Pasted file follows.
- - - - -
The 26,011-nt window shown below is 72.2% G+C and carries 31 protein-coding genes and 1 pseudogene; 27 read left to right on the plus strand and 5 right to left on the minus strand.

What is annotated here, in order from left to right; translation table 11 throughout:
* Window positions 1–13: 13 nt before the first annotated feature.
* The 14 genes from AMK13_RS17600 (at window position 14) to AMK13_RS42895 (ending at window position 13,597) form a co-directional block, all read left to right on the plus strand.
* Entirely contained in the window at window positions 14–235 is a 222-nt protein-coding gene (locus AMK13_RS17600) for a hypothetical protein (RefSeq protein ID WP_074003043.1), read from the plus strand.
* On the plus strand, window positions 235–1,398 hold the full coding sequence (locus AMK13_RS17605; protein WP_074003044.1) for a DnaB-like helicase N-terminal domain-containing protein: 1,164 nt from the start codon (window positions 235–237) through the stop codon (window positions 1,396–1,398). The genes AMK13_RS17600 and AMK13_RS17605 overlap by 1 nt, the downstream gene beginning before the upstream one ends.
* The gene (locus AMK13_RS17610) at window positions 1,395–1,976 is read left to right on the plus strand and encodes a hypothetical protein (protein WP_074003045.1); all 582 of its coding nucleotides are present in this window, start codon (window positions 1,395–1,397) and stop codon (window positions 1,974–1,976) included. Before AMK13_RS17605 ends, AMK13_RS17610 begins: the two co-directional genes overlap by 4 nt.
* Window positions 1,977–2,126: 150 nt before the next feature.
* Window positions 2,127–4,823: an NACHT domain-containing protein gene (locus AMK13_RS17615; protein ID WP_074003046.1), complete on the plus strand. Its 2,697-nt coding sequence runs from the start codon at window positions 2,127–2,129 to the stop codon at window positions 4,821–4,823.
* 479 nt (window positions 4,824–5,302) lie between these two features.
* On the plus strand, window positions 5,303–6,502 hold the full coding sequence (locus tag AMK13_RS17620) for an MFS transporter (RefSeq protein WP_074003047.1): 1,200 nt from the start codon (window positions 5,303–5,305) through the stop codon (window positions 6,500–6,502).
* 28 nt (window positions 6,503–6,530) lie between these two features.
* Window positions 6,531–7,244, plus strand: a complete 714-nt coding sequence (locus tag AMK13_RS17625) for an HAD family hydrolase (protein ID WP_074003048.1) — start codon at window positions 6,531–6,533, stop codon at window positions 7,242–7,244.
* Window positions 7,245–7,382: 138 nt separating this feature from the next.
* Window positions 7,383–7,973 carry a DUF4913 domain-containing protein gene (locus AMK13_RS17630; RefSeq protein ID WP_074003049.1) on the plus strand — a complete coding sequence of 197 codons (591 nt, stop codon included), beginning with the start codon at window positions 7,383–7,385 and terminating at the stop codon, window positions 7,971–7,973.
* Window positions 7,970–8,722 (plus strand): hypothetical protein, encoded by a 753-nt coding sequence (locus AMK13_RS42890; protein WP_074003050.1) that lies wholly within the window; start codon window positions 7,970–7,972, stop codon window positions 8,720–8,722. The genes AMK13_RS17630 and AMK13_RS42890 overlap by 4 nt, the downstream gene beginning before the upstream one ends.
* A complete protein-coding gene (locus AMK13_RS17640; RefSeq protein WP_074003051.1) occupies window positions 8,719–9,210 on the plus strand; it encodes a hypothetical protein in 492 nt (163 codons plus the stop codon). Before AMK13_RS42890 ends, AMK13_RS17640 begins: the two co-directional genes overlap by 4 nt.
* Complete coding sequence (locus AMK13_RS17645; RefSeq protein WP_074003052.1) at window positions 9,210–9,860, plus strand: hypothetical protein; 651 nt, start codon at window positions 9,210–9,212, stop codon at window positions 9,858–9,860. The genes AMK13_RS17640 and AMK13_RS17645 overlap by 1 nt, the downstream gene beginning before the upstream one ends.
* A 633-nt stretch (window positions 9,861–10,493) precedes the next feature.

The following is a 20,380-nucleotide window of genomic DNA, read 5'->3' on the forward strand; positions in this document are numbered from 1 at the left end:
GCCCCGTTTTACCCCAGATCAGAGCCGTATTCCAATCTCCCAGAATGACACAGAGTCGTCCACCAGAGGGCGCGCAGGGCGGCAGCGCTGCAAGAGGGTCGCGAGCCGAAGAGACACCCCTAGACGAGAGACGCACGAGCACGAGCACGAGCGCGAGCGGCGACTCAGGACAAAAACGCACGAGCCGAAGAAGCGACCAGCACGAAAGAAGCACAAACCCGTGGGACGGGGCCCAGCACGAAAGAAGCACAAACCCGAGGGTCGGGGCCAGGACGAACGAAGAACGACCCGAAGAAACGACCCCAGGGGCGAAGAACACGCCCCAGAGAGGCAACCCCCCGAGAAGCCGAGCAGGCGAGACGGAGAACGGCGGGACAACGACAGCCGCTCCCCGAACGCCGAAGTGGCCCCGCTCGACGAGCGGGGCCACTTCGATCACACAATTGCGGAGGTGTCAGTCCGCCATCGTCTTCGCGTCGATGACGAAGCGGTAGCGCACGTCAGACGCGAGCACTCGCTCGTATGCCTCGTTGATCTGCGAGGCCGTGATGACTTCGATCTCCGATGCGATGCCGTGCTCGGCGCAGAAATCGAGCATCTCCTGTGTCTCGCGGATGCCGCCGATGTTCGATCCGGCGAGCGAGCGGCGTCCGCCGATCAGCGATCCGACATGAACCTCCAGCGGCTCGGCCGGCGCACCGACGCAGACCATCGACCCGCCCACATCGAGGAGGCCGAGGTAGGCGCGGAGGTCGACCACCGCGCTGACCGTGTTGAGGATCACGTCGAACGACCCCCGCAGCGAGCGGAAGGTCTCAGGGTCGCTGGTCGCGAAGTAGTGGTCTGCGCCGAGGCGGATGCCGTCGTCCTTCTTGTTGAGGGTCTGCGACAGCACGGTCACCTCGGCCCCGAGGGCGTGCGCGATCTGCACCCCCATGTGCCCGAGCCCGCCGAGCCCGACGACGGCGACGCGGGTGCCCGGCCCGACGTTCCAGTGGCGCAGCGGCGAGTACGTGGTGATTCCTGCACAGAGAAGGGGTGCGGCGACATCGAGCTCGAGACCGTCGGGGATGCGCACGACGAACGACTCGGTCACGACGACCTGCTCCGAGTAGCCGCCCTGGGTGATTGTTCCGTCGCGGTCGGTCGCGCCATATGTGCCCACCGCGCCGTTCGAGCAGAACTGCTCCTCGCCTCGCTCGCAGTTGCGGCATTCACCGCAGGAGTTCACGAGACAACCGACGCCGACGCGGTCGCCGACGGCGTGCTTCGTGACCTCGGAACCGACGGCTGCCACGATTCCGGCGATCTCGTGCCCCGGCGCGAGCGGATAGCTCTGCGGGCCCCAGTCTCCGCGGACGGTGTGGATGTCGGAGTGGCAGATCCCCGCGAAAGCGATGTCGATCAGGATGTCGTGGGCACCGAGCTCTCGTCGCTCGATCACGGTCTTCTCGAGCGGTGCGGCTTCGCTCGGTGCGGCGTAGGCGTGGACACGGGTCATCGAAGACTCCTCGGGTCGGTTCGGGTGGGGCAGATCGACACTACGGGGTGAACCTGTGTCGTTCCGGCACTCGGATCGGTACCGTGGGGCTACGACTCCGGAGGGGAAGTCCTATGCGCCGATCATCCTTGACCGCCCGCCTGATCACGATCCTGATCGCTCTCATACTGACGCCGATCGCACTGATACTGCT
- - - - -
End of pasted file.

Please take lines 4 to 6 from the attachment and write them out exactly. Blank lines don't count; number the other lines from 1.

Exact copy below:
* The 14 genes from AMK13_RS17600 (at window position 14) to AMK13_RS42895 (ending at window position 13,597) form a co-directional block, all read left to right on the plus strand.
* Entirely contained in the window at window positions 14–235 is a 222-nt protein-coding gene (locus AMK13_RS17600) for a hypothetical protein (RefSeq protein ID WP_074003043.1), read from the plus strand.
* On the plus strand, window positions 235–1,398 hold the full coding sequence (locus AMK13_RS17605; protein WP_074003044.1) for a DnaB-like helicase N-terminal domain-containing protein: 1,164 nt from the start codon (window positions 235–237) through the stop codon (window positions 1,396–1,398). The genes AMK13_RS17600 and AMK13_RS17605 overlap by 1 nt, the downstream gene beginning before the upstream one ends.